Two follow-ups were released, in 2008 and in 2009. My 3, 5 and 7 year olds all get a kick out the funny songs, and love watching the silly videos. According to , it had sold 110,000 copies in the United States as of February 2008. Just as they've always done, there are wistful ballads and high octane rockers. Plus, it's not irritating for parents, like most kid music.
Forget about listening to Barney or the DoodleBops. The extras on the disk include some live performances of songs from No and The Spine and a few animated videos as well. It spent 22 weeks on the chart, peaking at 6 on March 5, 2005. One year old is a fun age to get them started on this. We started it when the 6 year old was 1. As for the songs, all are very entertaining and there are many standouts.
Of the 6 families who have received it so far, 5 love it and the other one doesn't count. Many of my friends that were fans started having kids and their children really enjoyed the infectious rhythms and melodies of They Might Be Giants songs. The album focuses on individual letters, learning the alphabet, and also reading and writing concepts. I love and sing along to all the songs and sit with her through each viewing of the videos; it's an activity that we both enjoy very much, and she seems genuinely interested in the content of the songs. They Might Be Giants are hands down the greatest children's band in the world.
Wouldn't you know that Disney Sound picks them up and viola! Although the audio-only release is considered to be They Might Be Giants' 11th studio album, some of the songs make little sense without their visual accompaniment. Bonus videos were included on the Amazon. Saw them live when our son was about 3 and it was probably the most fun concert we saw as a family. I was a fan in the early 90's when their only focus was on alternative rock. Based on the large success of the album, Disney commissioned a follow-up, , released in.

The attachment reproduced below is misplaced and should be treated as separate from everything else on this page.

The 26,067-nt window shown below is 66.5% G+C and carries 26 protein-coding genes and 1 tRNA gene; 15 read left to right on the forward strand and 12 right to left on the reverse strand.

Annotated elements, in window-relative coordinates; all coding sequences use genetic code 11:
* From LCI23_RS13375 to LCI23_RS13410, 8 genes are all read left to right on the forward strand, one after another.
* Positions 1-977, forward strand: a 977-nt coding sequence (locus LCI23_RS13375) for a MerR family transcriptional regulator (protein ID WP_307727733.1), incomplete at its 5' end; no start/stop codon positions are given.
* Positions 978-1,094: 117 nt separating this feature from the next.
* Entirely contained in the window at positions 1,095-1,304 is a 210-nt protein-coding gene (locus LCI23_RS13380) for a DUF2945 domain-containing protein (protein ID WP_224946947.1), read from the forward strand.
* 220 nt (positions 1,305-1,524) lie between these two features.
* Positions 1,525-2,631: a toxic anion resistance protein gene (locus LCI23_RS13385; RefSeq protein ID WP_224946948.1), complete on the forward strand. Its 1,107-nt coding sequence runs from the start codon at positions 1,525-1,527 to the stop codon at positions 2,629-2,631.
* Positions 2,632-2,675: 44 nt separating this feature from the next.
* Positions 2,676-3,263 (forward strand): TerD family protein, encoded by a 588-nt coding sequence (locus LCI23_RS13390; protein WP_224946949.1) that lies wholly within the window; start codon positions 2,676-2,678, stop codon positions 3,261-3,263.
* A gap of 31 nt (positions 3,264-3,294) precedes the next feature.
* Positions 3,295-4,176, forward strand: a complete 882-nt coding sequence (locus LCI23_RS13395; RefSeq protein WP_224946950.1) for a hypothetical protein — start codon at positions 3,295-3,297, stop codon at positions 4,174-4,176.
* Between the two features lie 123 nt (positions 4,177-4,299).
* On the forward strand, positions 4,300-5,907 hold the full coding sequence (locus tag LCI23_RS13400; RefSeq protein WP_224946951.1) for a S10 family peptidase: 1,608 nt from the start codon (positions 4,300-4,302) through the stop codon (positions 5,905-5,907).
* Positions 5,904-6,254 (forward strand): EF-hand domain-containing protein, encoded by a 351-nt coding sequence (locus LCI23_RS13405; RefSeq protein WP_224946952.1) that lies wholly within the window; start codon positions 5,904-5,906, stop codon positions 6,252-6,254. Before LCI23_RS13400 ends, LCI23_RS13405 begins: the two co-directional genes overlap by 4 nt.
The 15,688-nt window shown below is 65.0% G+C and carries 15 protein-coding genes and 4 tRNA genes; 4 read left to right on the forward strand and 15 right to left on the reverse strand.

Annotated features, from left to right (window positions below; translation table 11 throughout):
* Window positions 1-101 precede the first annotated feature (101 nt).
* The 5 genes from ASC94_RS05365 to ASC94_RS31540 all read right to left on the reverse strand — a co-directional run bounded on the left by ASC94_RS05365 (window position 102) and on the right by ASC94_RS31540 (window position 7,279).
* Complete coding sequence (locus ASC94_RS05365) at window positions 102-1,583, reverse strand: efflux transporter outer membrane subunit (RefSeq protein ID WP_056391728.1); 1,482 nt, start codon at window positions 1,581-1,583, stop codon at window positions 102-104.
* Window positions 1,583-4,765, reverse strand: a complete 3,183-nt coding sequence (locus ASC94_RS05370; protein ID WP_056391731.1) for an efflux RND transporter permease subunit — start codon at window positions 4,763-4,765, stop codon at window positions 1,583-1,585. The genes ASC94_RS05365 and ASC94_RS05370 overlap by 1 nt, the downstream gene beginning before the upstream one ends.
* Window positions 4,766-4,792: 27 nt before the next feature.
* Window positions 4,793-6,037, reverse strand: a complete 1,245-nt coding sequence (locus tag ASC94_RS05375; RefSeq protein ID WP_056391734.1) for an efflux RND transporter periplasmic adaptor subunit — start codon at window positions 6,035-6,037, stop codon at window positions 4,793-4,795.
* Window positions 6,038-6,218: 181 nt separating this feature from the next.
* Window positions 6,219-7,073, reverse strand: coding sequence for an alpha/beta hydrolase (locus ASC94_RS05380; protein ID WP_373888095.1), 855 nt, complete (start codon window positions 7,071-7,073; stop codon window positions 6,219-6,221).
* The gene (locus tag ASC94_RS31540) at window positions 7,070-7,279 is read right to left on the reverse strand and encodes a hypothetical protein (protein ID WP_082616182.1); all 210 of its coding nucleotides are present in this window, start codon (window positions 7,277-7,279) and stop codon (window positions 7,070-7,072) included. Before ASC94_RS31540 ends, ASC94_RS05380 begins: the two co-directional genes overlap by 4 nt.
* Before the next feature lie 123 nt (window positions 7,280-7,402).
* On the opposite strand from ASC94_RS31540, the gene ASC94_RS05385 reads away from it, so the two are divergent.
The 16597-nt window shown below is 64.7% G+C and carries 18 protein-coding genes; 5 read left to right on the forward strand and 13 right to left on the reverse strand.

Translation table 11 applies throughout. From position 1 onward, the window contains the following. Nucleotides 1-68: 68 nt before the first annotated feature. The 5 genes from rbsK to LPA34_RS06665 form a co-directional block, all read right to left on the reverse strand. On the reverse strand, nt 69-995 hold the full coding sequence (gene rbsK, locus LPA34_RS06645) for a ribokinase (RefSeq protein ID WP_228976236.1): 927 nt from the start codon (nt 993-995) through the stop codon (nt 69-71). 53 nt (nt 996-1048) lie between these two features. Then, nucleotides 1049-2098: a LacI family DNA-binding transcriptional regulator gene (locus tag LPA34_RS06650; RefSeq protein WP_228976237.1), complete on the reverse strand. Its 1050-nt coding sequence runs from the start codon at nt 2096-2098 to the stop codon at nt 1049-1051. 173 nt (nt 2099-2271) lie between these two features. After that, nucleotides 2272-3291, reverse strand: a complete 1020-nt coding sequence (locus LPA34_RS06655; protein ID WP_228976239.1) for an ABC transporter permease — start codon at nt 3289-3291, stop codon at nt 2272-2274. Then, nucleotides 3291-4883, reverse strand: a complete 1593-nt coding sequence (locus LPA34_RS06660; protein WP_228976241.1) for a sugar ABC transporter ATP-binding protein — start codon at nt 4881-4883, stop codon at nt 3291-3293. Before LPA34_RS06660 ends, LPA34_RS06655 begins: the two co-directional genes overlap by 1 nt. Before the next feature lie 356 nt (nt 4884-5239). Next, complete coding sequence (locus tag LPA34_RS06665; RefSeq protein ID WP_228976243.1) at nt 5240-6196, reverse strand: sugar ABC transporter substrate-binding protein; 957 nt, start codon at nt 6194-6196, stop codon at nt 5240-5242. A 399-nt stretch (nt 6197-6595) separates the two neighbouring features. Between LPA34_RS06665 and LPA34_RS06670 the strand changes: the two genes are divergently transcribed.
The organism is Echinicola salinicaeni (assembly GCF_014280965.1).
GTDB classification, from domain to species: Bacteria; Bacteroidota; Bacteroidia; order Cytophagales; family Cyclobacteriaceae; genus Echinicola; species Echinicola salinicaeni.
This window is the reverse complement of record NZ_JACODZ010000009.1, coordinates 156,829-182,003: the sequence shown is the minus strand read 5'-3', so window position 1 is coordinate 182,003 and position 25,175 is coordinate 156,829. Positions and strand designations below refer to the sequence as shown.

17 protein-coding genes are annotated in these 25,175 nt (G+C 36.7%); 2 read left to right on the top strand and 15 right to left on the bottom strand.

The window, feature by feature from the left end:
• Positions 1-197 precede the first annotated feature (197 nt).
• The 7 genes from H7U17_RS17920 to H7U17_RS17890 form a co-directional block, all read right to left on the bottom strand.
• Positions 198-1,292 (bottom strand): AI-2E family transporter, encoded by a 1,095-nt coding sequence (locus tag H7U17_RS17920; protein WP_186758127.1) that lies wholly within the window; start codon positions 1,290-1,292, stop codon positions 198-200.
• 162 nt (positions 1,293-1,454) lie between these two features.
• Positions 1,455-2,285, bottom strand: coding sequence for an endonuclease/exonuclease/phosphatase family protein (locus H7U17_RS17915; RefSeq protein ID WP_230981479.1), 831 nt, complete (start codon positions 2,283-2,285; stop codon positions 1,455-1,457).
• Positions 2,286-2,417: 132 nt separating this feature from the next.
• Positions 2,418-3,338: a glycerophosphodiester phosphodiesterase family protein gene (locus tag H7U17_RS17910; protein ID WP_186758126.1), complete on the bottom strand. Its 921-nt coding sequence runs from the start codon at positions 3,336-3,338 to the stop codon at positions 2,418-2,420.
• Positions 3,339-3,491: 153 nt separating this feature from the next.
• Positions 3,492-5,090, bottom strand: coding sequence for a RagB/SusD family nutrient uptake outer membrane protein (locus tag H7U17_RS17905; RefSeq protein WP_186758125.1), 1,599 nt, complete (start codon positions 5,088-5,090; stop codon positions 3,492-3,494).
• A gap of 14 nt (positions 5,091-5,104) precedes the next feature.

The production values remind me of early Wiggles: cardboard, spray painted sets, jerky video. Watching the letters helps them with letter recognition, too. For guest vocals on a few tracks, they turned to family: 's wife , and 's son, Henry. It's saved us many times, too. And, as the band's wonderful first children's album, , demonstrated, ' music speaks to kids in a way that few other bands' work can; they never sound like they're talking or singing down to their smaller fans. It also spent four weeks on the Billboard Top Internet Albums chart, where it reached 14 on March 12, 2005.
This is still a album, though, and the band's catchy melodies and smart wordplay haven't been dumbed down. A wonderful exercise in lunacy and education. I've been listening to their music since. . It appeals to them, but older kids love it, too.
However, as is their charming way, the two Johns Flansburgh and Linnell , use the letters as merely the connective tissue, allowing them to pursuit intriguing flights of fancy that consider everything from the relative power of letters and sounds to animal hijinks. While it was produced and released by , the band was reportedly given complete creative control over the project, which at the time was very unusual for Walt Disney Records, which had until then followed a strict artist control policy. I studied music for a long time and studied many different kinds of music and taken an interest in many artists, but for some reason They Might Be Giants winds up being at the top of my listening list again, over and over. Our kids are now 6, 4, and 1 year. They just like the silliness. Their humor and style seem to fit my personality. These two dvds are the only content we really ever let her watch, and they are the only videos that have ever kept her attention long enough - she listens and watches avidly, dances, claps.
It might be slightly less magical than , but it's a far cry from a by-the-numbers or letters children's album. We do Here Come the 123's for their 2nd birthday and that's fun too actually, I like the music even more on that one. My 3 year old can now recognize all the letters! But just like early Wiggles, my kids could care less how much was spent on the fx. . . . .